Summary and Analysis
Chapters 24-27 (Volume II, 1-4)
Jane receives another letter from Caroline Bingley and unhappily reads that the Bingleys have no plans of ever returning to Netherfield. The news leaves Jane depressed and makes Elizabeth angry. She blames Darcy and Bingley's sisters for interfering with her sister's happiness, and resents Bingley for how easily he has been manipulated by those close to him. Elizabeth's mood is lifted somewhat by frequent visits from Wickham, who continues to be attentive to Elizabeth.
Mrs. Bennet's brother and sister-in-law, Mr. and Mrs. Gardiner, come to Longbourn to spend Christmas with the Bennet family. Unlike Mrs. Bennet's other relatives, the Gardiners are well-mannered and intelligent, and Jane and Elizabeth feel especially close to them. Mrs. Gardiner cautions Elizabeth against encouraging Wickham, telling her that the lack of fortune on either side makes the hope of a match between the two of them impractical and irresponsible. Mrs. Gardiner also observes Jane's melancholy and invites her to return to London with them. Jane happily accepts and anticipates being able to see Caroline Bingley while she is there. However, after Jane is in London, a chilly reception from Miss Bingley makes her realize that Elizabeth was correct in her assessment of Bingley's sister as being a false friend to Jane.
Meanwhile, Mr. Collins and Charlotte Lucas marry and depart for Mr. Collins' parsonage in Hunsford, Kent. Before she leaves, Charlotte asks Elizabeth to visit her soon and Elizabeth reluctantly agrees. In March, Elizabeth accompanies Charlotte's father and younger sister, Maria, to visit Charlotte, whom Elizabeth has begun to miss. On their way to Hunsford, the group stops in London overnight to stay with the Gardiners. While there, Elizabeth and her aunt discuss Wickham's recent courtship of Miss King, an heiress. Mrs. Gardiner views his actions as mercenary, but Elizabeth defends his right to pursue a wealthy bride. Before Elizabeth leaves London, her aunt and uncle invite her to accompany them on a trip to northern England in the summer, and Elizabeth agrees.
As Pride and Prejudice progresses, the novel's carefully balanced structure becomes more apparent. In these chapters, for example, Jane's disappointment in love is juxtaposed with Charlotte's marriage. Notice how neither situation fits with Elizabeth's idealistic view of life. Elizabeth believes that people should marry for love, not security, and has been very vocal on the subject. When faced with the reality of Jane's broken heart and Charlotte's practicality, Elizabeth responds with anger and resentment, unwilling to excuse or understand actions that deviate so greatly from her belief system. This attitude, especially toward Charlotte, is a sign of Elizabeth's immaturity and naiveté at this point in the book. As her beliefs continue to be challenged, however, she will mature.
Elizabeth's refusal to see any viewpoint other than her own is representative of the theme of blindness, or prejudice, that runs through the book. Up to this point, Charlotte has been the main person to question Elizabeth's judgment in such a well-reasoned manner that she makes the reader question Elizabeth's perceptions as well. In these chapters, though, Mrs. Gardiner enters the plot and matches Charlotte's ability to pinpoint Elizabeth's biases and inconsistencies. For example, Mrs. Gardiner warns Elizabeth against encouraging Wickham, stating "You have sense, and we all expect you to use it." She also questions Wickham's interest in Miss King, refusing to overlook the mercenary aspect of his attentions, unlike Elizabeth who readily excuses his actions. Mrs. Gardiner's concerns seem reasonable enough to make the readers wonder if Wickham is perhaps not as trustworthy and likable as Elizabeth believes him to be.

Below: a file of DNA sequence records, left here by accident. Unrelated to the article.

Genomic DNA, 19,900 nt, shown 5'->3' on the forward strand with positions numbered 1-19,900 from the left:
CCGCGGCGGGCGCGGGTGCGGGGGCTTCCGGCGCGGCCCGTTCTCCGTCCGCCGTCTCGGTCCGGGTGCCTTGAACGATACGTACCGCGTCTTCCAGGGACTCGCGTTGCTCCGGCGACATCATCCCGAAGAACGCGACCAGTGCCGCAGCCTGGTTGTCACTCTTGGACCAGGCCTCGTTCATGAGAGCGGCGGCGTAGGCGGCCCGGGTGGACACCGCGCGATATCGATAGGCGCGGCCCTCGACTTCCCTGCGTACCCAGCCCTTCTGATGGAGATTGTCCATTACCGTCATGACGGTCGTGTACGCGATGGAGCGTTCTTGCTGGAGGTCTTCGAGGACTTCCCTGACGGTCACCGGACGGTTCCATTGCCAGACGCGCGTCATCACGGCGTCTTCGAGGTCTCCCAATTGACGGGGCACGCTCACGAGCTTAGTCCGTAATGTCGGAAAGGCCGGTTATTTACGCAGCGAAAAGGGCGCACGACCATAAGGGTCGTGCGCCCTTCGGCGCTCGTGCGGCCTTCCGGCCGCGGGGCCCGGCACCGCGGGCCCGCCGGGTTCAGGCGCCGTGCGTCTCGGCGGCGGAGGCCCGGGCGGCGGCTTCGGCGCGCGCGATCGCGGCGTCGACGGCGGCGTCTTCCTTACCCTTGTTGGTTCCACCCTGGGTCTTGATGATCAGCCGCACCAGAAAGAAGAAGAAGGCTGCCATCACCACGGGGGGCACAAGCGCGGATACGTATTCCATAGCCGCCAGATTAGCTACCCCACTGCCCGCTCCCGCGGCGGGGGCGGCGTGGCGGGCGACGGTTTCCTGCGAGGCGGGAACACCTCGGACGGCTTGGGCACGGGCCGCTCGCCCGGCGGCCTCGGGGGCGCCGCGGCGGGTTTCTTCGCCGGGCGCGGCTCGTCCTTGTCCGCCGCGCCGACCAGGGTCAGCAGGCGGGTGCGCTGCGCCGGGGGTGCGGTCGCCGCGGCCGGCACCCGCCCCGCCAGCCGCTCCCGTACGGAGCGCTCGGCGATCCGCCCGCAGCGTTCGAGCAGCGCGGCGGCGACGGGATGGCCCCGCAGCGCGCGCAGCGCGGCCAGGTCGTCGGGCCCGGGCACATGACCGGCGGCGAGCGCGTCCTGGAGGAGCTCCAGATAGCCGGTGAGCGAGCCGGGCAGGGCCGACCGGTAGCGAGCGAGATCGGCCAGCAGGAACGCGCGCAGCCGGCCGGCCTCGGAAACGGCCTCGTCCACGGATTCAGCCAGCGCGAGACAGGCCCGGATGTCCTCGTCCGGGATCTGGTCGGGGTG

The introduction of the Gardiners to the novel presents a contrast to the rest of Mrs. Bennet's family. Unlike Mrs. Bennet and her sister, Mrs. Phillips, the Gardiners are intelligent, well-mannered, and sensitive. These differences are significant, not only because they show that Elizabeth has some relatives besides Jane that she can be proud of, but it also demonstrates that members of the middle class can be just as refined and well-bred as members of the upper class.
repine to feel or express unhappiness or discontent; complain; fret.
solicitude the state of being solicitous; care or concern.
Encroaching trespassing or intruding, especially in a gradual or sneaking way.
circumspect careful to consider all related circumstances before acting, judging, or deciding; cautious.
impute to attribute (especially a fault or misconduct) to another.
transient passing away with time; not permanent; temporary.
crossed countered; thwarted; opposed.
jilt to reject or cast off (a previously accepted lover).
perverse persisting in error or fault; stubbornly contrary.
canvassed examined or discussed in detail; looked over carefully.
Extenuating lessening the seriousness of (an offense) by giving excuses or serving as an excuse.
candour the quality of being fair and unprejudiced; impartiality.
hackneyed made trite by overuse.
acquiescence agreement or consent without protest.
Gracechurch Street an unfashionable street.
ablution a washing of the body.
imprudence lack of prudence; lack of thought of the consequences.
duped deceived by trickery; fooled or cheated.
adieu goodbye; farewell.
mercenary motivated by a desire for money or other gain; greedy.
avarice too great a desire to have wealth; cupidity.
indelicacy the quality of being indelicate or lacking modesty.
the Lakes the Lake District in northern England.
spleen [Archaic] melancholy; low spirits.
transport to carry away with emotion; enrapture; entrance.
effusions unrestrained or emotional expression.